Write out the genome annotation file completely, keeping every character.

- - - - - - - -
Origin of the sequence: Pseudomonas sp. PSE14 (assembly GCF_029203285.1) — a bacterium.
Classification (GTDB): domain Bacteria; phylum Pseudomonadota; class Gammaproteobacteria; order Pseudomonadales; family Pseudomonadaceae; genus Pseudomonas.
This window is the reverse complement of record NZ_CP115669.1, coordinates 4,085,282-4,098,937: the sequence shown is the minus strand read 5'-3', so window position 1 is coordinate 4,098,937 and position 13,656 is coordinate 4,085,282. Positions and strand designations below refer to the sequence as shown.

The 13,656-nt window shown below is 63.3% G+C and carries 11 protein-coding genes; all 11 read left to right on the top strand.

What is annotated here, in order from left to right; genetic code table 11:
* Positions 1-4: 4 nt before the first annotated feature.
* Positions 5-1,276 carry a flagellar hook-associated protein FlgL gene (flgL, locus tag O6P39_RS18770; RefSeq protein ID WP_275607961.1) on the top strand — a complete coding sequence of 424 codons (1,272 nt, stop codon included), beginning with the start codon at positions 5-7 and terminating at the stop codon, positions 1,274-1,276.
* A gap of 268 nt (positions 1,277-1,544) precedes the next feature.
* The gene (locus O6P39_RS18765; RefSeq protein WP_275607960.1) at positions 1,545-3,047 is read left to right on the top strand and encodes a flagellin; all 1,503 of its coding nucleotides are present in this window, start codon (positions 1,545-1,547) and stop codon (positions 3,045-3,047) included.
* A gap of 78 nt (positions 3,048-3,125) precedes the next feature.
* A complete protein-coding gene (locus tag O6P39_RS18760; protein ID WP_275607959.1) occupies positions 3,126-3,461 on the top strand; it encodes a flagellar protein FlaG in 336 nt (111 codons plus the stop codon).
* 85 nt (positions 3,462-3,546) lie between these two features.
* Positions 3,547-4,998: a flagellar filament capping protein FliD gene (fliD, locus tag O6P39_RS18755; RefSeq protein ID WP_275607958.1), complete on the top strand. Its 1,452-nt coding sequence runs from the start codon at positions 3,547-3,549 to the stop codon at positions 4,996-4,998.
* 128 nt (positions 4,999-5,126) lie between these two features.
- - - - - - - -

Origin of the sequence: Pseudomonas sp. PSE14 (assembly GCF_029203285.1) — a bacterium.
Classification (GTDB): domain Bacteria; phylum Pseudomonadota; class Gammaproteobacteria; order Pseudomonadales; family Pseudomonadaceae; genus Pseudomonas.
This window is the reverse complement of record NZ_CP115669.1, coordinates 4,085,282-4,098,937: the sequence shown is the minus strand read 5'-3', so window position 1 is coordinate 4,098,937 and position 13,656 is coordinate 4,085,282. Positions and strand designations below refer to the sequence as shown.

The 13,656-nt window shown below is 63.3% G+C and carries 11 protein-coding genes; all 11 read left to right on the top strand.

What is annotated here, in order from left to right; genetic code table 11:
* Positions 1-4: 4 nt before the first annotated feature.
* Positions 5-1,276 carry a flagellar hook-associated protein FlgL gene (flgL, locus tag O6P39_RS18770; RefSeq protein ID WP_275607961.1) on the top strand — a complete coding sequence of 424 codons (1,272 nt, stop codon included), beginning with the start codon at positions 5-7 and terminating at the stop codon, positions 1,274-1,276.
* A gap of 268 nt (positions 1,277-1,544) precedes the next feature.
* The gene (locus O6P39_RS18765; RefSeq protein WP_275607960.1) at positions 1,545-3,047 is read left to right on the top strand and encodes a flagellin; all 1,503 of its coding nucleotides are present in this window, start codon (positions 1,545-1,547) and stop codon (positions 3,045-3,047) included.
* A gap of 78 nt (positions 3,048-3,125) precedes the next feature.
* A complete protein-coding gene (locus tag O6P39_RS18760; protein ID WP_275607959.1) occupies positions 3,126-3,461 on the top strand; it encodes a flagellar protein FlaG in 336 nt (111 codons plus the stop codon).
* 85 nt (positions 3,462-3,546) lie between these two features.
* Positions 3,547-4,998: a flagellar filament capping protein FliD gene (fliD, locus tag O6P39_RS18755; RefSeq protein ID WP_275607958.1), complete on the top strand. Its 1,452-nt coding sequence runs from the start codon at positions 3,547-3,549 to the stop codon at positions 4,996-4,998.
* 128 nt (positions 4,999-5,126) lie between these two features.